The sense of community was rich and preserved. City folk like myself were mingling with old time Floridians who had called Terra Ceia home for many decades. They were a different type to me. They dressed like farmers and talked slow. They smoked or chewed tobacco. They drove old trucks and grew their own food. And they were friendly and didn’t seem to mind a ten-year-old stretching his wings.

For my friends and me, Terra Ceia was a Narnia of adventure. We roamed the island by bicycle. We would ditch the bikes and take to foot if a trail through the woods looked promising. Sometimes the trails lead to an overgrown home of decades past, wrecked beyond repair but still littered with memories. Other times, the adventure brought us closer to the kind of wildlife we only knew from books. We saw osprey and pelicans. Once we encountered a den of wild raccoons! We even swam with manatees!

I later took to roaming the waters by boat. Most often, my companion was my dog, and together we scouted the countless islands and mangrove passages of lower Tampa Bay. Whether we were ripping across six inches of water and hoping for the best or idling through a passage that left the skiff riddled with leaves and scurrying crabs, each day was an adventure into the unknown.

One day, that adventure was boiled peanuts. There was a fruit stand along the highway that bisected Terra Ceia. An old-timer named Buster manned that stand nearly every day. He was as Florida cracker as you can imagine. His wiry white hair made a mess of a beard in the front. In the back, it tried desperately to hide a very red neck. His jeans were worn, and his feet–rarely covered with shoes–looked more aged than the rest of him. He had a cackle that was as harsh sounding as he looked. Still, I remember Buster being a friendly and happy man. He too welcomed me to Terra Ceia.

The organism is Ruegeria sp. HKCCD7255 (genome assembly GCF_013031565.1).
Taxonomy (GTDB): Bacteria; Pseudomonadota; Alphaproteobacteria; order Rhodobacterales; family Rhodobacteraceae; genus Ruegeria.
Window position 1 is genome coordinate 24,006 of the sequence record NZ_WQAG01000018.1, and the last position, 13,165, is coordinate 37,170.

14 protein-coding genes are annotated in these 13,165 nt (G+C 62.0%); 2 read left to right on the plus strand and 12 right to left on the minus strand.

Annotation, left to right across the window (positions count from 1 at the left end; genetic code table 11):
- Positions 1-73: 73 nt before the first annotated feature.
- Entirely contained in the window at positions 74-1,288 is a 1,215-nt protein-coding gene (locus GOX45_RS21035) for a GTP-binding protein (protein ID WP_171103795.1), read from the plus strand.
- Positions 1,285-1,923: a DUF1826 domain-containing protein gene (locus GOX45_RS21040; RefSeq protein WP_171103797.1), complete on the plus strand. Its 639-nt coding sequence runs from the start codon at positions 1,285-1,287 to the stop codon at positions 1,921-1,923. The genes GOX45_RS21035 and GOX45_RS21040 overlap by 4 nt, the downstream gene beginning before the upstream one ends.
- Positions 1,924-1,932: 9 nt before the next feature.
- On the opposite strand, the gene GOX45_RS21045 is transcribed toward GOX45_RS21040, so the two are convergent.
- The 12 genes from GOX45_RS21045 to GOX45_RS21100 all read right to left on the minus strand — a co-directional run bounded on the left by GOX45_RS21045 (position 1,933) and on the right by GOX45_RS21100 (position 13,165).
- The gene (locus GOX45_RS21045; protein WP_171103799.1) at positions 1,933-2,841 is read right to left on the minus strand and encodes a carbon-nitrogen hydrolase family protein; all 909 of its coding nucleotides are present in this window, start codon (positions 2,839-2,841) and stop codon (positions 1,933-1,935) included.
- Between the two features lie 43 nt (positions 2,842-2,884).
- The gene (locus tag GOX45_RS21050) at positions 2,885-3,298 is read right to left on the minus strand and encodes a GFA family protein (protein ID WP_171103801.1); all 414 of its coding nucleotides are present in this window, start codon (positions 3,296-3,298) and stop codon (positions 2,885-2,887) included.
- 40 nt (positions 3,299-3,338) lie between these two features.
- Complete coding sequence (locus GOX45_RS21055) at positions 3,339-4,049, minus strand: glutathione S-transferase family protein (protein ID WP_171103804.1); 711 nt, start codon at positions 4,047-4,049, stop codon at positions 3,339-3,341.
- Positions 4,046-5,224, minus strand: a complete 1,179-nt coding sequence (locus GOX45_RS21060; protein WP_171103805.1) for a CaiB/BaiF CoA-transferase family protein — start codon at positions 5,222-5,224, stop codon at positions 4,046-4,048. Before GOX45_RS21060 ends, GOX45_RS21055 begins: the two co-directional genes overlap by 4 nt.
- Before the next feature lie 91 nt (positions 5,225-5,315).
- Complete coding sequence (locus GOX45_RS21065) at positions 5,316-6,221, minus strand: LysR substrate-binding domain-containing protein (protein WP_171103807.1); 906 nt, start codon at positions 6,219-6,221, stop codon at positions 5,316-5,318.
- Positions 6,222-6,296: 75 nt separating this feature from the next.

He sold fresh vegetables and fruit mostly, but he also sold this thing I had never heard of called boiled peanuts. As crazy as it sounds, I recall the smell of boiled peanuts just as vividly as the smell of low tide. Their salty flavor is as strong in my memory as the ocean itself. The hot spices are as unforgettable as any time I nearly maimed myself while out exploring.

Buster was a part of the island experience for years. Eventually he moved his stand into town. New homes continued to replace overgrown properties at a steady pace. New families moved in, and new faces joined the bus ride to school. I made strong friendships that have lasted to this day.

All the wonderful excitements of my time on Terra Ceia–the people, the raw environment, the freedom to live dangerously–made me an adventuresome person. But it’s the peanuts I’m recalling most these days. And so in a tribute to this time of my life that I cherish so much, I’m doing my best to recreate Buster’s boiled peanuts.

The recipe is simple.

One pound of raw nuts. A gallon of the ocean. And a little more spice than you think you can handle.

Brian